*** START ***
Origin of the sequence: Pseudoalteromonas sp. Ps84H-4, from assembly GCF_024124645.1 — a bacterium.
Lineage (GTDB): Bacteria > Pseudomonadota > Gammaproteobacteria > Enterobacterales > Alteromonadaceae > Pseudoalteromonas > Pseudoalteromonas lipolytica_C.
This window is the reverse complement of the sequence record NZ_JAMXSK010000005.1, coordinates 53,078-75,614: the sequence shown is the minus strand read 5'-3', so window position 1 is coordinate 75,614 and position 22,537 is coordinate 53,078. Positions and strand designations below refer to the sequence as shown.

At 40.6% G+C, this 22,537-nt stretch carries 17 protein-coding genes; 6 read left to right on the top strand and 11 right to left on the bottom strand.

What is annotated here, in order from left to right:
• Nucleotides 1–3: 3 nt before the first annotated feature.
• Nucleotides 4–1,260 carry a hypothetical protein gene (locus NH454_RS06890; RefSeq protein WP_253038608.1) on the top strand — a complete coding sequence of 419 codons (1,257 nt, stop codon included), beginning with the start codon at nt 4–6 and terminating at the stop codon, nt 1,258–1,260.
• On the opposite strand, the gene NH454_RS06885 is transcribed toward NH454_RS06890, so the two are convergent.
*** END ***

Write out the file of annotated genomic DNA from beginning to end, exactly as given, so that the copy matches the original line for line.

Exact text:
Origin of the sequence: Pseudoalteromonas sp. Ps84H-4, from assembly GCF_024124645.1 — a bacterium.
Lineage (GTDB): Bacteria > Pseudomonadota > Gammaproteobacteria > Enterobacterales > Alteromonadaceae > Pseudoalteromonas > Pseudoalteromonas lipolytica_C.
This window is the reverse complement of the sequence record NZ_JAMXSK010000005.1, coordinates 53,078-75,614: the sequence shown is the minus strand read 5'-3', so window position 1 is coordinate 75,614 and position 22,537 is coordinate 53,078. Positions and strand designations below refer to the sequence as shown.

At 40.6% G+C, this 22,537-nt stretch carries 17 protein-coding genes; 6 read left to right on the top strand and 11 right to left on the bottom strand.

What is annotated here, in order from left to right:
• Nucleotides 1–3: 3 nt before the first annotated feature.
• Nucleotides 4–1,260 carry a hypothetical protein gene (locus NH454_RS06890; RefSeq protein WP_253038608.1) on the top strand — a complete coding sequence of 419 codons (1,257 nt, stop codon included), beginning with the start codon at nt 4–6 and terminating at the stop codon, nt 1,258–1,260.
• On the opposite strand, the gene NH454_RS06885 is transcribed toward NH454_RS06890, so the two are convergent.